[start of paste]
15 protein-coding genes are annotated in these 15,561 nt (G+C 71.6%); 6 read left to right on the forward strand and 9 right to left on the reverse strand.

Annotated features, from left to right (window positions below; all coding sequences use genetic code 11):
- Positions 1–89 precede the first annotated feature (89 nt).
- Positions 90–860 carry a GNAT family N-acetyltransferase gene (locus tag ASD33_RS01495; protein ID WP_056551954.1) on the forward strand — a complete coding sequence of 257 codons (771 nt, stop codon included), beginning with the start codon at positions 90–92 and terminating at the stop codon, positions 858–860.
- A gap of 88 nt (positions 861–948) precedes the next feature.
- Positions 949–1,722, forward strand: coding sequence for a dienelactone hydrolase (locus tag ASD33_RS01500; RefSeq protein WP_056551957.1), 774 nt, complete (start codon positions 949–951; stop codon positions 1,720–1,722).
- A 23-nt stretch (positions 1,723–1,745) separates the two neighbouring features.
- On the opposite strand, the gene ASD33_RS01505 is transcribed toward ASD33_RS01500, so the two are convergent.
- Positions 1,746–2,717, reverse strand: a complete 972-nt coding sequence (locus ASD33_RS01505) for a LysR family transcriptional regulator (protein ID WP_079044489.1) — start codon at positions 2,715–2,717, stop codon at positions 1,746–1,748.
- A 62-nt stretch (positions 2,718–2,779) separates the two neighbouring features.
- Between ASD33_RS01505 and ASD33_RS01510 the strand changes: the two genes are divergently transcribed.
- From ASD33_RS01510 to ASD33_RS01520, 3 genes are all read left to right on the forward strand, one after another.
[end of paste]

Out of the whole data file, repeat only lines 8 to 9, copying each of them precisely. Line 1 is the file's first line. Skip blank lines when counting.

- On the opposite strand, the gene ASD33_RS01505 is transcribed toward ASD33_RS01500, so the two are convergent.
- Positions 1,746–2,717, reverse strand: a complete 972-nt coding sequence (locus ASD33_RS01505) for a LysR family transcriptional regulator (protein ID WP_079044489.1) — start codon at positions 2,715–2,717, stop codon at positions 1,746–1,748.